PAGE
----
The North American Securities Administrators Association (NASAA) held a public policy roundtable this week in Washington, DC. One of the big topics of the gathering was “What the Rise of Cryptocurrency Means for Investor Protection.” NASAA is the group that represents state and provincial regulators. These regulators possess a wide ranging authority to pursue acts of financial fraud and address state compliance issues.
While CI was unable to attend the event, a series of tweets are indicative of an interesting discussion on cryptocurrency. NASAA has been at the forefront of pursuing allegations of fraud in the initial coin offering space (ICO) and the lobbying group has set up an entire section of their website outlining enforcement actions and warnings to consumers.
Securities and Exchange Commission (SEC) “Crypto Chief” Robert Cohen is on the record stating;
“…not all companies using cryptocurrency/blockchain technology are fraudulent. I know there are real companies engaged in legitimate activity in this area. It’s hard for them to compete against those who don’t follow the rules … When it comes to cryptocurrencies and ICOs, we’re very concerned about fraudulent activity in this area. … There’s a lot of fraud going on.”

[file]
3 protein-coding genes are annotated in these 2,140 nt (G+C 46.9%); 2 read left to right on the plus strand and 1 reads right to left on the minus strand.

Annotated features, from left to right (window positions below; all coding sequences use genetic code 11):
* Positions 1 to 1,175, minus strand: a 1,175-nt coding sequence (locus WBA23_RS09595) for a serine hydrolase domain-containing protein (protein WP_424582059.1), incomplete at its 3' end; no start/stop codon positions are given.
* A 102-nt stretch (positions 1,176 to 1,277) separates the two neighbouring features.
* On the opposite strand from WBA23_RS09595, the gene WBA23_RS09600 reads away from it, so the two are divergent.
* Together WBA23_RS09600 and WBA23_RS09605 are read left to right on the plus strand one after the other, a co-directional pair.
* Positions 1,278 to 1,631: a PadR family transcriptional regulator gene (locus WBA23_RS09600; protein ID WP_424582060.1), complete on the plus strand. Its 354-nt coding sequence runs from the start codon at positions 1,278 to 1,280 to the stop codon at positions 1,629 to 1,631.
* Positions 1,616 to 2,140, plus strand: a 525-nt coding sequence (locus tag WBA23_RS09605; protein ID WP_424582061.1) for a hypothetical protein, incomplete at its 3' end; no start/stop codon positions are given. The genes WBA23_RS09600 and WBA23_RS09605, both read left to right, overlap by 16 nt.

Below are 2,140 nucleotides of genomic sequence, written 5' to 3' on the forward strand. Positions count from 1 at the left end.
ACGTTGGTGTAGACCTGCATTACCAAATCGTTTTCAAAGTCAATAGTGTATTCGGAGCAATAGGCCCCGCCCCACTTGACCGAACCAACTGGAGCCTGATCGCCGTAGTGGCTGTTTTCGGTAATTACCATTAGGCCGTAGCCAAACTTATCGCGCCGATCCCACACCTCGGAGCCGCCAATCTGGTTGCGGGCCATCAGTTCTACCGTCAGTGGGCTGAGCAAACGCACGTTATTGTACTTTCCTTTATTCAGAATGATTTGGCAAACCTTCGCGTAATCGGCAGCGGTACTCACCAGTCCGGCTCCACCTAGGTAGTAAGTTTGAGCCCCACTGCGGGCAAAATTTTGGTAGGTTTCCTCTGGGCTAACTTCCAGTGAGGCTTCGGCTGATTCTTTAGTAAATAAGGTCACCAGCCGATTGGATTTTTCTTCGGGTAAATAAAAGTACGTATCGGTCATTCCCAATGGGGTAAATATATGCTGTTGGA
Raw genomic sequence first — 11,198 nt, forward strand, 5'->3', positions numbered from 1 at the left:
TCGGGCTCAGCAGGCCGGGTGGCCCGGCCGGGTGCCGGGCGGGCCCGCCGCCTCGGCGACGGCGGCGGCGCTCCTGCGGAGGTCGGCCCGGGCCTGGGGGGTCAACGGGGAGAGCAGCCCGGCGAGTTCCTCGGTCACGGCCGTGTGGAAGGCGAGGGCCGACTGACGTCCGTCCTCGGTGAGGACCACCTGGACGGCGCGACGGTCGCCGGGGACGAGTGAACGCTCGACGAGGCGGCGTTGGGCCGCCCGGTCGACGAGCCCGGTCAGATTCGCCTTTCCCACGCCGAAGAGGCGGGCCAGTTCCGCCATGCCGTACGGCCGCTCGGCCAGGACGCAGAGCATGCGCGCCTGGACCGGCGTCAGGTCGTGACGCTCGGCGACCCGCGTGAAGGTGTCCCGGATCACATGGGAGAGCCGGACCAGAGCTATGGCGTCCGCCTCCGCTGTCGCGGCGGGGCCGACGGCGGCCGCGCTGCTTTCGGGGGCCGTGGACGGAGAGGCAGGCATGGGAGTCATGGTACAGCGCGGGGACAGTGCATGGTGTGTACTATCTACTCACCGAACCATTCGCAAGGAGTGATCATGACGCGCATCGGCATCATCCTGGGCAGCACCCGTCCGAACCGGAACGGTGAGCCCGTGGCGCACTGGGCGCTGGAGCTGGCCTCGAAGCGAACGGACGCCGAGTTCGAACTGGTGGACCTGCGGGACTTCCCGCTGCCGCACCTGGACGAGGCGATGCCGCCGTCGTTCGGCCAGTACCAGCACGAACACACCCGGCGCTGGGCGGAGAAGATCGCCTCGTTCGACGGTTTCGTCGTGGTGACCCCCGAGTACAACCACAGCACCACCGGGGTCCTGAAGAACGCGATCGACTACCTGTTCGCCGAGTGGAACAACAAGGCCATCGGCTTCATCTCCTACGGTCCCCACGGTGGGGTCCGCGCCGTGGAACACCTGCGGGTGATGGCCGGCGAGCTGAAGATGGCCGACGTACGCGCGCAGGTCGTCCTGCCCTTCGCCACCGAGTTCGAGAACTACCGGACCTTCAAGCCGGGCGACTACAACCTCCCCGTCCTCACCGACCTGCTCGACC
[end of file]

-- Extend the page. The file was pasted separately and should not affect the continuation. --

Texas Securities Commissioner Travis Iles demanded coordination between reguators in the “crypto fraud fight.”
“This is an area that we’re going to dedicate significant enforcement assets for the near future. We really need to coordinate among regulators to leverage our resources,” stated Iles.
Iles added that, at least in Texas, they are just enforcing existing laws;
“We’re not trying to regulate technology. We’re here to enforce securities laws.”
State financial regulators have a love-hate relationship with federal regulators. Frequently, oversight and compliance overlap creating a byzantine and duplicative structure for legitimate financial services – including security ICOs.
NASAA President Mike Pieciak (second from left) leads a panel on cryptocurrency’s impact on Main Street. Joining him are (from left) Robert Cohen, chief of the SEC’s Cyber Unit; Texas State Securities Commissioner Travis Iles; and Washington Post technology reporter Brian Fung. pic.twitter.com/DibuyHAcNq
— NASAA_News (@NASAA_News) May 7, 2018